SACRAMENTO -- The revolution will begin in Visalia -- and it will be led by a man named Maze.
As in Bill Maze, a termed-out Assembly member turned rebel who is pushing for California to split in two: the conservative interior as one state and the liberal coast as another.
"We're looking at establishing a breakaway state," he said, with a new government and a new capital. "We'd actually be creating a 51st state."
Maze is a conservative Republican who served Visalia in the Assembly until last year. He is tapping into the anger of Valley farmers and others who say environmental rules and high taxes are sending the state into a tailspin.
"Citizens of our once 'Golden State' are frustrated and desperately concerned about the imposition of burdensome regulations, taxation, fees, fees and more fees, and bureaucratic intrusion into our daily lives and businesses," declares downsizeca.org, the movement's Web site.
Under Maze's plan, 13 coastal counties from Los Angeles to Marin would split from the remaining 45 counties, which the Web site calls "the new revitalized California."
To promote the idea, Maze has established a nonprofit group called Citizens for Saving California Farming Industries. The group is selling sponsorships that run from $1,000 to as much as $10,000 -- for a "California Gold" level. So far, they've raised "a few thousand" dollars, Maze said.
Meanwhile, Maze is selling the plan up and down the state, appearing on television and radio shows. With enough money and momentum, he hopes to put the question before the state's voters. According to the U.S. Constitution, Congress and the state Legislature would have to sign off.
The odds are against the plan, for sure.
Californians have tried to parcel the state 27 times before, with most attempts never getting far off the ground, said former Republican Assembly Member Stan Statham, who made the last serious attempt in the early 1990s.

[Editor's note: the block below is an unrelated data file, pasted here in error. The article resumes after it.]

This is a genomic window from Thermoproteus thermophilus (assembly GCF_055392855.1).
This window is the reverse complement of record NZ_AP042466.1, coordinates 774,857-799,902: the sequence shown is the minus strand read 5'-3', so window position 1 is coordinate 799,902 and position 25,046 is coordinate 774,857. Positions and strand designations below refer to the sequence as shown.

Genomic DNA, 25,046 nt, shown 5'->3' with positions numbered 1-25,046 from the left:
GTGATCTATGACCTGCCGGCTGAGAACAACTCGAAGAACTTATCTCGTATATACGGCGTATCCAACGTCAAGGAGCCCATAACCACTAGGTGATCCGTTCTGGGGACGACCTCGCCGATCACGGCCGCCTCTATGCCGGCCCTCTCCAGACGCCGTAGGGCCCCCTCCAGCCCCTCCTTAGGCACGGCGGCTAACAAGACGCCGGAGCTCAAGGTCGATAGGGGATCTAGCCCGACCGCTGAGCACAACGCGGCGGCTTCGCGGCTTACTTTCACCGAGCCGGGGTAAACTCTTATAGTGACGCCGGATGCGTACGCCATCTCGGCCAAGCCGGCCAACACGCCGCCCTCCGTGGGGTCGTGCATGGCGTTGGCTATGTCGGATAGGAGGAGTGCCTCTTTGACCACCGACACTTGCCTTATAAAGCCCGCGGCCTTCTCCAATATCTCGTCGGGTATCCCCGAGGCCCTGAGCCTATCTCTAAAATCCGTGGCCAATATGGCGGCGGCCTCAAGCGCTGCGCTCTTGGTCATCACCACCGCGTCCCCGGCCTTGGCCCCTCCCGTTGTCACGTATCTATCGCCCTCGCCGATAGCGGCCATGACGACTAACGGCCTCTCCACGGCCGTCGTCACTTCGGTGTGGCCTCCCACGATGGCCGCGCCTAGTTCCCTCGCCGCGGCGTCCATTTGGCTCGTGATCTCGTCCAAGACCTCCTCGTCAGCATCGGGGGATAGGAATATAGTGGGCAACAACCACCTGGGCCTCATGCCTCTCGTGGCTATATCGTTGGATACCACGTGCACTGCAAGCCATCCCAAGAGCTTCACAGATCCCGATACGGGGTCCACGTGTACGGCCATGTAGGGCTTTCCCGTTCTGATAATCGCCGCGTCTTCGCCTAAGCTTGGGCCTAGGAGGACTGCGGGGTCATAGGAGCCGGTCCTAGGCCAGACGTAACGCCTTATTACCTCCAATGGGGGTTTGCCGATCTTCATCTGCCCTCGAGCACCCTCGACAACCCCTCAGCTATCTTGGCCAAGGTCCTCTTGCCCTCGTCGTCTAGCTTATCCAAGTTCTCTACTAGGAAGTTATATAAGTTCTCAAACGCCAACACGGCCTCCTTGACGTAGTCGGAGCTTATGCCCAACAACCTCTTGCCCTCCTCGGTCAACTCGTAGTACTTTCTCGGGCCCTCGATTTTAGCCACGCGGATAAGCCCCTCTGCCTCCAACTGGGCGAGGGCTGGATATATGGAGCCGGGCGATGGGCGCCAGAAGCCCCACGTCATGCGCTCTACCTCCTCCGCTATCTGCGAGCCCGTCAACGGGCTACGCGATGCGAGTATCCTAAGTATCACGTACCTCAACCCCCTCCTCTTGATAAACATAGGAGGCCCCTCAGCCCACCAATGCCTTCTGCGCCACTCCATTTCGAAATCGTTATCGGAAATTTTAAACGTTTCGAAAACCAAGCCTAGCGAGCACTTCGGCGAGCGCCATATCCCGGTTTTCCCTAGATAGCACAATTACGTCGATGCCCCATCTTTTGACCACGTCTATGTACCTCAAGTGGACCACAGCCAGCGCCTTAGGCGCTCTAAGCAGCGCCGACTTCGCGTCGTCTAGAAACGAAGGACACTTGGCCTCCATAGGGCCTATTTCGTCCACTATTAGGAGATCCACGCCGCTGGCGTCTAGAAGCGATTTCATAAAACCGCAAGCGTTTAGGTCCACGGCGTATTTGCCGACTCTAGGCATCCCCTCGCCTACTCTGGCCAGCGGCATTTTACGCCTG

The most famous secession movement came in 1941 when several counties in Northern California and southern Oregon tried to form the State of Jefferson -- until World War II intervened.
Statham, who represented the Redding area, got a bill passed in the Assembly in 1993 to bring a nonbinding question before voters to split the state in three. But the legislation died in the Senate.
He's still for it: "When you divide something that huge to manage into smaller parts, the problems go down in size."
But to others, "it appears on the surface to be too radical an idea," said Statham, who now heads the California Broadcasters Association. "It becomes too much of a fun thing -- and it was only really good for talk show hosts."
A 1993 Field Poll showed 60% of voters against the idea. That sentiment probably hasn't changed much, despite the state's ongoing woes, said Jim Wunderman. He is president and CEO of the Bay Area Council, a business group behind the effort to convene a constitutional convention to fix California's "fundamentally broken" government.
"I strongly suspect that Californians like being Californians and they would reject [Maze's] idea," Wunderman said. "The concept of California collective, I think, is still popular."